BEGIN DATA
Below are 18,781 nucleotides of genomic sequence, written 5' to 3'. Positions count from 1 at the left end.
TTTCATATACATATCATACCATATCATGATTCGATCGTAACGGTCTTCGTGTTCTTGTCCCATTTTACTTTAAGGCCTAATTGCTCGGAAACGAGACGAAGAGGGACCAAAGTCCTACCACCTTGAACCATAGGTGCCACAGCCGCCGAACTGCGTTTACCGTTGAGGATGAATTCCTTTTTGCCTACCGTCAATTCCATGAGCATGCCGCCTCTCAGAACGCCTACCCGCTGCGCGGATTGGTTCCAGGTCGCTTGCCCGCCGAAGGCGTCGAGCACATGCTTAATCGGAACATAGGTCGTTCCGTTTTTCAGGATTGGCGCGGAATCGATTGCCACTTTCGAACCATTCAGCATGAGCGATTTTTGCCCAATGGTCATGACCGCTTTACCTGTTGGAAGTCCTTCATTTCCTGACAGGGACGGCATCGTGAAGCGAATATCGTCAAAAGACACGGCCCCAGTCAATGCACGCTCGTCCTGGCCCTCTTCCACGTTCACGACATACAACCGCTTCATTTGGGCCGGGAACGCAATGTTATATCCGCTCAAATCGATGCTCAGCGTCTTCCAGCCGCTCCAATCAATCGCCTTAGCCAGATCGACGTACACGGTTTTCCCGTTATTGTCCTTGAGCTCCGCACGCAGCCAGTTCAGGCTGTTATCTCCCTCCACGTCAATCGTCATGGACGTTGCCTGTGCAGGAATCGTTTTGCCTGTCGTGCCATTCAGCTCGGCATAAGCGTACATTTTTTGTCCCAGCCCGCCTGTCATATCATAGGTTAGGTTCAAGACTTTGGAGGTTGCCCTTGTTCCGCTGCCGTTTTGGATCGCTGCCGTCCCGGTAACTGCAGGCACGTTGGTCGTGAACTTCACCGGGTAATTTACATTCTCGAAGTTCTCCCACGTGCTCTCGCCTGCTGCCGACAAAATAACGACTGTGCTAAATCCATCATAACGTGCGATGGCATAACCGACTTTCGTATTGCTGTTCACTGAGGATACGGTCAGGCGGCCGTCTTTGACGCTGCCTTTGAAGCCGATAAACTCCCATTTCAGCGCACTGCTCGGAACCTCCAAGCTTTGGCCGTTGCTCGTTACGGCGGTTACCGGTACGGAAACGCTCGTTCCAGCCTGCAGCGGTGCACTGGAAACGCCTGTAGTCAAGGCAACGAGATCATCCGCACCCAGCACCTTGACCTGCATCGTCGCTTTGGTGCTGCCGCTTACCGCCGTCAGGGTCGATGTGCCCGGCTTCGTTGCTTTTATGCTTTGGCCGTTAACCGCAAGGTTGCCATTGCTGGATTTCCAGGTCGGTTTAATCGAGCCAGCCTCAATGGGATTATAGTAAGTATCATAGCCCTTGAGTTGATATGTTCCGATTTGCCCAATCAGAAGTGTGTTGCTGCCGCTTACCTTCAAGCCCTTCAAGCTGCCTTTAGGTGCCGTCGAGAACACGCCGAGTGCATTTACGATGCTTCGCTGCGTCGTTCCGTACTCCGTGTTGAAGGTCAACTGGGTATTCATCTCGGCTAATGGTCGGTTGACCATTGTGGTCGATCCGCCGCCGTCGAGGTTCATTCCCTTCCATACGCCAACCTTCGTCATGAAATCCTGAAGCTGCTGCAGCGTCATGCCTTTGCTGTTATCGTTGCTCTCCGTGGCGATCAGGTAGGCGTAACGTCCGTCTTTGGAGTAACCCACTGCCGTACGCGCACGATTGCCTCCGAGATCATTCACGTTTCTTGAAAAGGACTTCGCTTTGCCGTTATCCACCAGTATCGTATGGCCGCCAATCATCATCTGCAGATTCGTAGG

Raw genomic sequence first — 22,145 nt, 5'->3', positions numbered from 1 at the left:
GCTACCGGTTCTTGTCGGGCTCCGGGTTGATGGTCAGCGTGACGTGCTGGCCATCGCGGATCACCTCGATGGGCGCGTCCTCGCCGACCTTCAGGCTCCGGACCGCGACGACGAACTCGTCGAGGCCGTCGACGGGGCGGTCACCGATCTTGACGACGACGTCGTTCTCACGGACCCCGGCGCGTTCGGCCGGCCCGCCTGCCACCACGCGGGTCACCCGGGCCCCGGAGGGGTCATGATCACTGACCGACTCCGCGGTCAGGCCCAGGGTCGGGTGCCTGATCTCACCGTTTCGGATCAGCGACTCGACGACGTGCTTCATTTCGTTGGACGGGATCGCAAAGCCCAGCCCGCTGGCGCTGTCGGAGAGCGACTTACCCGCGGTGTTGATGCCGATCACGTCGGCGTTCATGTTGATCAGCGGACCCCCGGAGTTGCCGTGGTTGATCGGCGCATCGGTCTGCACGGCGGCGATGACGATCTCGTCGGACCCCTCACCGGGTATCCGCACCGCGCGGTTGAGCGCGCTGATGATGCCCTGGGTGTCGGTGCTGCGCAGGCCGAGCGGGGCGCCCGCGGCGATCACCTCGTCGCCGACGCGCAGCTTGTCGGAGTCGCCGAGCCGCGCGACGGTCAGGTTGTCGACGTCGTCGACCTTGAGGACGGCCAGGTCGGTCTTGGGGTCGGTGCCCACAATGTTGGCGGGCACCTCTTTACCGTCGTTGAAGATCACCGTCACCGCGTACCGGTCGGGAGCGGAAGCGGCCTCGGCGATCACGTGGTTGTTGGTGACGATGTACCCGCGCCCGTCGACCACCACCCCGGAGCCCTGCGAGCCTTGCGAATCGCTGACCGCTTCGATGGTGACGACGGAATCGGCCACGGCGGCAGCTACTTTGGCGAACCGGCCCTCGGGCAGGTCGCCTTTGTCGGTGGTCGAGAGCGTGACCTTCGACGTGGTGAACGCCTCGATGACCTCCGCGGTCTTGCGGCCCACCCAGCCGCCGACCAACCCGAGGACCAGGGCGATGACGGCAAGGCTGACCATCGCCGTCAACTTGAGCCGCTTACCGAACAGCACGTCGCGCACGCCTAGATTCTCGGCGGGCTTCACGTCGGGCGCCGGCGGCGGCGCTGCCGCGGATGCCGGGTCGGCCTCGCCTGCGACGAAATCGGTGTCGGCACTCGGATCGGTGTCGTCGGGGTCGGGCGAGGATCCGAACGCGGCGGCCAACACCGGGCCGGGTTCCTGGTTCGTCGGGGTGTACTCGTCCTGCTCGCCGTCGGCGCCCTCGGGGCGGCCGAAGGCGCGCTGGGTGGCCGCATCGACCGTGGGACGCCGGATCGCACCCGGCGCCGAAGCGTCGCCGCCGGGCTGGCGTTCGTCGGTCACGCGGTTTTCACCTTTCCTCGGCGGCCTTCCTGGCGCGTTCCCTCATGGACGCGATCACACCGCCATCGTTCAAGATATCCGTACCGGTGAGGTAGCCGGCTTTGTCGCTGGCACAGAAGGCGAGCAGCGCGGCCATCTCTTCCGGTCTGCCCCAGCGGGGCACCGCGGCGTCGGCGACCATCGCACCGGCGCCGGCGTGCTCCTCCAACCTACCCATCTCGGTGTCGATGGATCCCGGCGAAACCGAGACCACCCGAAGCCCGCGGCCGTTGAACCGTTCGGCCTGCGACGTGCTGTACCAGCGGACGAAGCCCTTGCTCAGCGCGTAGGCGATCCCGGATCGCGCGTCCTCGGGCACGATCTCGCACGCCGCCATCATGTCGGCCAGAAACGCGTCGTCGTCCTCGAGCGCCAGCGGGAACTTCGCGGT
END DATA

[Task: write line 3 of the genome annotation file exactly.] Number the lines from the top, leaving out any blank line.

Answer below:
Raw genomic sequence first — 22,145 nt, 5'->3', positions numbered from 1 at the left: